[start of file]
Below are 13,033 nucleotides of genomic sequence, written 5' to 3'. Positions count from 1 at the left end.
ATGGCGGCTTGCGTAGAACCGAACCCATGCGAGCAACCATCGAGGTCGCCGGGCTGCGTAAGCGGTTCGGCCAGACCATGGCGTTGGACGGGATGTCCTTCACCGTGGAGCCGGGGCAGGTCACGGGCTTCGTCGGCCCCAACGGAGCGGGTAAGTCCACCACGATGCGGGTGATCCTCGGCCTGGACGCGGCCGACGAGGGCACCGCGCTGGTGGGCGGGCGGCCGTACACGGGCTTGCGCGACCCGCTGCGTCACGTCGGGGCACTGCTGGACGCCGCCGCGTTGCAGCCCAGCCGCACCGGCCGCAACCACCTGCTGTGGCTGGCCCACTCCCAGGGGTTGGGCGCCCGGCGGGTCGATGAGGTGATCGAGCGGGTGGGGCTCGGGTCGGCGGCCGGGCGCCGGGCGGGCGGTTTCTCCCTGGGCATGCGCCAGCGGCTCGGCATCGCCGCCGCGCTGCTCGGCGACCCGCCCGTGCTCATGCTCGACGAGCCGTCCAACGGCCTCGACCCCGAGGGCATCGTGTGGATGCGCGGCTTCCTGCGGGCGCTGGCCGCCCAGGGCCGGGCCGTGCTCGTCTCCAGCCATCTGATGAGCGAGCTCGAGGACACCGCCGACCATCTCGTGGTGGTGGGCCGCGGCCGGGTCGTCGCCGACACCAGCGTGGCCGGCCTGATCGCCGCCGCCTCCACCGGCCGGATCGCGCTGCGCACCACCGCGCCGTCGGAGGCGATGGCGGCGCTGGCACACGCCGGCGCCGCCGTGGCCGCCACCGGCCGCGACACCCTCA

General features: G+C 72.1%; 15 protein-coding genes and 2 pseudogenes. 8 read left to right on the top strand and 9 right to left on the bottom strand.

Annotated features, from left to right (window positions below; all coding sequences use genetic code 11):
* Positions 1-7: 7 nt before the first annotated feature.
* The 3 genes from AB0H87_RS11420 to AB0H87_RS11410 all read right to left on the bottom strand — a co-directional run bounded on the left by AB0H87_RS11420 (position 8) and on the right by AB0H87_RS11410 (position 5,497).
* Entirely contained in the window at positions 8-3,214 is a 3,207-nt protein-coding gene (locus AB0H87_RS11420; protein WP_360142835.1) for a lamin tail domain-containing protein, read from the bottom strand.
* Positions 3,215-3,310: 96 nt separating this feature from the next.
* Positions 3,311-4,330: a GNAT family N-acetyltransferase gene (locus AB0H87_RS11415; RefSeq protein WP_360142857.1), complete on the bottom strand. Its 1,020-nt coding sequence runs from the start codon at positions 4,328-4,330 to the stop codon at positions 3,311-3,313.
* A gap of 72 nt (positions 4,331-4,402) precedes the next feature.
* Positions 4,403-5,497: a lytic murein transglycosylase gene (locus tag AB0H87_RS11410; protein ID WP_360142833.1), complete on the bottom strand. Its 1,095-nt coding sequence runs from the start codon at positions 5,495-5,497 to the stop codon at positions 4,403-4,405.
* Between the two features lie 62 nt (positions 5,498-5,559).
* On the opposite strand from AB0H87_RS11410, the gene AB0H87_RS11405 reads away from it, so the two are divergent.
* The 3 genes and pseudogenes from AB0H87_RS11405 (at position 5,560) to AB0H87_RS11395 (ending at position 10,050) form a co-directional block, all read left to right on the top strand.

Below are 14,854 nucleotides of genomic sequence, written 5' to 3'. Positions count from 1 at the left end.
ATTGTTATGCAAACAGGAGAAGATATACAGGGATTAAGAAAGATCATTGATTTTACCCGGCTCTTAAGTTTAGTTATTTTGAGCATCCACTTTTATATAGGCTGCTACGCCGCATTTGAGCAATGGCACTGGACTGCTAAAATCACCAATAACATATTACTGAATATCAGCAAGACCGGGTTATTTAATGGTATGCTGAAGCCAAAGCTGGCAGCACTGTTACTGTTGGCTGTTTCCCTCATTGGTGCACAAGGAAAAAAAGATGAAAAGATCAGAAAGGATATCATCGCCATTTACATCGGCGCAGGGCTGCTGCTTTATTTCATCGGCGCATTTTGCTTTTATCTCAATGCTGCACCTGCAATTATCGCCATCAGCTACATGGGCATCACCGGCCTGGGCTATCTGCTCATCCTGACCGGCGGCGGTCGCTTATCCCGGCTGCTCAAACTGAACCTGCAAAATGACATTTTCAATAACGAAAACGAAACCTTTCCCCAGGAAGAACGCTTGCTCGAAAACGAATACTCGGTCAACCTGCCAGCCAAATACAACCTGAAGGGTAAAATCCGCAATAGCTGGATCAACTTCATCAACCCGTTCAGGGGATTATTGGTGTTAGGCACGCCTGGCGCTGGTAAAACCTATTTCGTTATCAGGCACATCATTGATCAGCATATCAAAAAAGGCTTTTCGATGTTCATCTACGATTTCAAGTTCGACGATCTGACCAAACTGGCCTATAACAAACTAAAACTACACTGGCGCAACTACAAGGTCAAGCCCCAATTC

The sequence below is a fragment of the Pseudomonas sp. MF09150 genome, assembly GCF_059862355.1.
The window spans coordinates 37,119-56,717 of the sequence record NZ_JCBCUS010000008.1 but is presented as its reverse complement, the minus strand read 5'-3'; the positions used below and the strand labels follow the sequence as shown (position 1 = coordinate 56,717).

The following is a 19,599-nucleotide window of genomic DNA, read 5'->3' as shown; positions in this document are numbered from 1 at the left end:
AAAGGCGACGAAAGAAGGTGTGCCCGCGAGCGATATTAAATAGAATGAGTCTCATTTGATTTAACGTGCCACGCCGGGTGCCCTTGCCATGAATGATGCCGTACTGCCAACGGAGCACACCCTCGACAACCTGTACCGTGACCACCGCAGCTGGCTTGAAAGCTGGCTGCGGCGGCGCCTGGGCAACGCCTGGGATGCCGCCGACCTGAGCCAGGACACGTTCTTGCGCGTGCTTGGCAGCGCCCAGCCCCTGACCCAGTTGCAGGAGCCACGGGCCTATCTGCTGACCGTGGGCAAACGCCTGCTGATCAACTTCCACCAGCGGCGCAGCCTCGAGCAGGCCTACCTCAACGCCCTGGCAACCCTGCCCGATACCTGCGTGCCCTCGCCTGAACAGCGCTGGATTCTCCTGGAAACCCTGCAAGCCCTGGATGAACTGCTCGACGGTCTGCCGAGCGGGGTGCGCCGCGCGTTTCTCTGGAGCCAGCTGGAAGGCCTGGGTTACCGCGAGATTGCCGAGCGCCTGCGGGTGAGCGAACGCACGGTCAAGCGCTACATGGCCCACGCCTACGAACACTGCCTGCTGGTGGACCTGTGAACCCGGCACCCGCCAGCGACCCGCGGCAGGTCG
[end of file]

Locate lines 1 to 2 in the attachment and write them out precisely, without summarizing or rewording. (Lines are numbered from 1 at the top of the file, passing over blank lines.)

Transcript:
Below are 13,033 nucleotides of genomic sequence, written 5' to 3'. Positions count from 1 at the left end.
ATGGCGGCTTGCGTAGAACCGAACCCATGCGAGCAACCATCGAGGTCGCCGGGCTGCGTAAGCGGTTCGGCCAGACCATGGCGTTGGACGGGATGTCCTTCACCGTGGAGCCGGGGCAGGTCACGGGCTTCGTCGGCCCCAACGGAGCGGGTAAGTCCACCACGATGCGGGTGATCCTCGGCCTGGACGCGGCCGACGAGGGCACCGCGCTGGTGGGCGGGCGGCCGTACACGGGCTTGCGCGACCCGCTGCGTCACGTCGGGGCACTGCTGGACGCCGCCGCGTTGCAGCCCAGCCGCACCGGCCGCAACCACCTGCTGTGGCTGGCCCACTCCCAGGGGTTGGGCGCCCGGCGGGTCGATGAGGTGATCGAGCGGGTGGGGCTCGGGTCGGCGGCCGGGCGCCGGGCGGGCGGTTTCTCCCTGGGCATGCGCCAGCGGCTCGGCATCGCCGCCGCGCTGCTCGGCGACCCGCCCGTGCTCATGCTCGACGAGCCGTCCAACGGCCTCGACCCCGAGGGCATCGTGTGGATGCGCGGCTTCCTGCGGGCGCTGGCCGCCCAGGGCCGGGCCGTGCTCGTCTCCAGCCATCTGATGAGCGAGCTCGAGGACACCGCCGACCATCTCGTGGTGGTGGGCCGCGGCCGGGTCGTCGCCGACACCAGCGTGGCCGGCCTGATCGCCGCCGCCTCCACCGGCCGGATCGCGCTGCGCACCACCGCGCCGTCGGAGGCGATGGCGGCGCTGGCACACGCCGGCGCCGCCGTGGCCGCCACCGGCCGCGACACCCTCA